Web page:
The protection is some of the best. A relatively thick D3O pad is flexible which allows for comfortable pedaling but then hardens on impact. This protects the knee cap and acts as an upper shin guard. There is some additional foam on the sides of the knee which prevents top tube knocks, or side impacts to the knee.
Leatt Airflex Pro
Protection: Airflex Impact Gel
Strength: Comfort and a good middle ground between hardcore and minimalist
Minus: Not enough protection for downhill/shuttle lap type of riding
Who is it for: Beginners, trail riders, enduro riders and everyone in between!
The Leatt Airflex Pro offers a lightweight, versatile knee guard. It is ideal if you are after an in-between pad that isn’t as burly as the Fox Launch D3O but offers more protection than your minimalist pads.
The pads are held up by elastic and silicone grippers at the top end, and the same again at the bottom end. The Airflex Pro isn’t heavy or bulky, so the elastic is enough to hold them up! The pads are also pre-curved for that ergonomic fit.
The protection is a combination of gel and foam. The knee cap protection is constructed of Leatt’s Airflex Impact Gel which is a lightweight, flexible silicone gel. Above and to the sides of the knee cap is foam padding. This is great for protecting the lower thigh and sides of the knee from hard knocks to the bike frame or rock.
The Airflex Impact Gel is perforated to improve the airflow through the pads, and it does just that. Just like any other mountain biking knee pad, the Airflex Pro is always going to be warmer than no pads. But Leatt has done its best to keep them as cool as the minimalist pads, with moisture-wicking fabrics, and ‘MoistureCool’ fabrics which keep the knee pads breathable.
These aren’t going to be your park lap/shuttle lap choice of armor, but anything short of that, these will quickly become your go-to. Comfortable, protective, very pedal friendly- the Leatt Airflex Pro will become your day-to-day mountain bike rides.
Race Face Ambush
Strength: Protection, getting on and off mid-ride
Minus: So many velcro straps!
Who is it for: Enduro or downhill riders, or people who take their pads on and off regularly
I was initially drawn to the Race Face Ambush because of the level of padding and the overall durability of the pads. The D3O pad covers a substantial portion of the knee and part of the upper shin for excellent levels of protection. They have a super comfortable ergonomic ‘pre-shaped’ fit, with plenty of adjustability, so they work well for pretty much everyone.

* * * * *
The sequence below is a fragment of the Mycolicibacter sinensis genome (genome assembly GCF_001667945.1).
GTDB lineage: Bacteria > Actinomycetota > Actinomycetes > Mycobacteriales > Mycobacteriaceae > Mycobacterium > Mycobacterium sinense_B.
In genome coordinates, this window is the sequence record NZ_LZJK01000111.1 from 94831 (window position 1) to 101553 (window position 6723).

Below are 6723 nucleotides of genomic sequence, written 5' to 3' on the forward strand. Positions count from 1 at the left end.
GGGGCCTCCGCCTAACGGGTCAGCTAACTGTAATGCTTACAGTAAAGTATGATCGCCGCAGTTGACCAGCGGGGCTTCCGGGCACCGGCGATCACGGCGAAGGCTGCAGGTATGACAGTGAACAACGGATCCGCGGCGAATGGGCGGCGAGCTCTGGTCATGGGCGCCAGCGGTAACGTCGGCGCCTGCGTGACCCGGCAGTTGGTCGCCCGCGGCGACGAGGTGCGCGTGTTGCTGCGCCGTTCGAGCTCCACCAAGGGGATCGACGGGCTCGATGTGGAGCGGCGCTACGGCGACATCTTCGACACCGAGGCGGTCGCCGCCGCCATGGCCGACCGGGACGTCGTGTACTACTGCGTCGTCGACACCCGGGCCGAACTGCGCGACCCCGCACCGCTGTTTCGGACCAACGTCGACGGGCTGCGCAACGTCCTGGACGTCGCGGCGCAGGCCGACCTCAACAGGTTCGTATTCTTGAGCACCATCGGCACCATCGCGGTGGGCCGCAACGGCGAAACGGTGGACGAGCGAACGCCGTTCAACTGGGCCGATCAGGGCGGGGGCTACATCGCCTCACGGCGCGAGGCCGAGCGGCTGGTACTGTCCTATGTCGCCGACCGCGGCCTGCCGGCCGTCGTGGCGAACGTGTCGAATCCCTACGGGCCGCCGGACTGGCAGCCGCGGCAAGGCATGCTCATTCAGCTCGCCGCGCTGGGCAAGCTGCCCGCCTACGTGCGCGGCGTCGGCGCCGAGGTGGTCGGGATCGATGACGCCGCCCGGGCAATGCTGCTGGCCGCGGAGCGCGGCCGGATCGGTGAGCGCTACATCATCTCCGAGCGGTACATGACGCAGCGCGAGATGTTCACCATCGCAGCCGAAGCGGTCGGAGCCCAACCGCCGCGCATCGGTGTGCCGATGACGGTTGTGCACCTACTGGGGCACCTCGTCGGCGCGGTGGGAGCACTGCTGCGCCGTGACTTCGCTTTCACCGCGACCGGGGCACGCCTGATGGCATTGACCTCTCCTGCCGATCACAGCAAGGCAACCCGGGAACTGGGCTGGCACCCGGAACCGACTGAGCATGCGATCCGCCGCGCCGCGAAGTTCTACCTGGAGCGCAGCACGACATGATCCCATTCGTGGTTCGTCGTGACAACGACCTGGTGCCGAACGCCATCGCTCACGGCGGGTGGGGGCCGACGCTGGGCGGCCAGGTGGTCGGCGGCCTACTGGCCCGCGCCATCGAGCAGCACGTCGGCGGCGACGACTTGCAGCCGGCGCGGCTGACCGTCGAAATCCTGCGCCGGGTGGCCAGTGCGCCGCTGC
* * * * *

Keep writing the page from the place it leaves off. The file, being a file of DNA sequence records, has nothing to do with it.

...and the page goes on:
One of the standout features is the open back, which allows you to take the pad on and off without taking your shoes off. I think the idea in mind was for those doing long climbs and gnarly descents or hike and bike type situations where you don’t want to be taking your shoes on and off each time. For the times I have actually taken the pads right off, it has actually been quite handy. However, most of the time I slide the pads around my shins for climbs so I don’t see it as a major benefit. Especially because the added velcro does tend to make pedalling in the pads far less comfortable.
The perforated neoprene helps to prevent the knee pad getting too hot. By no means is this a cool set of pads though. I don’t tend to pedal for long with the pads around my knees, and even on hot summer days having them around my shins can be a pain! The benefit of the velcro though, is that I can easily attach them to my handlebars or frame if needed!
These are great knee pads if you don’t mind the bulk and the excessive velcro straps. For many riders, these offer great protection and comfort at a very decent price.
All the pads listed above are top-quality, protective pads. These range from lightweight, ‘barely there’ pads, through to more serious protection with a bit more bulk.
You will need to decide whether protection or ventilation is your primary objective with knee pads. For minimalist pads, the Leatt Airflex Hybrid is a favorite from our team. It offers great protection with a bit more durability than many other sleeves.
For in-between type pads, the Leatt Airflex Pro offers a good balance between protection and pedal friendliness.
And for the ultimate impact protection, the Fox Launch Pro is an all time favorite for a lot of mountain bikers. It is comfortable, simple and will keep your knee safe in hard falls!
For more reviews on protective gear, see the Best Elbow Pads for Downhill Mountain Biking, Best MTB Gloves, or Best Convertible MTB Helmets.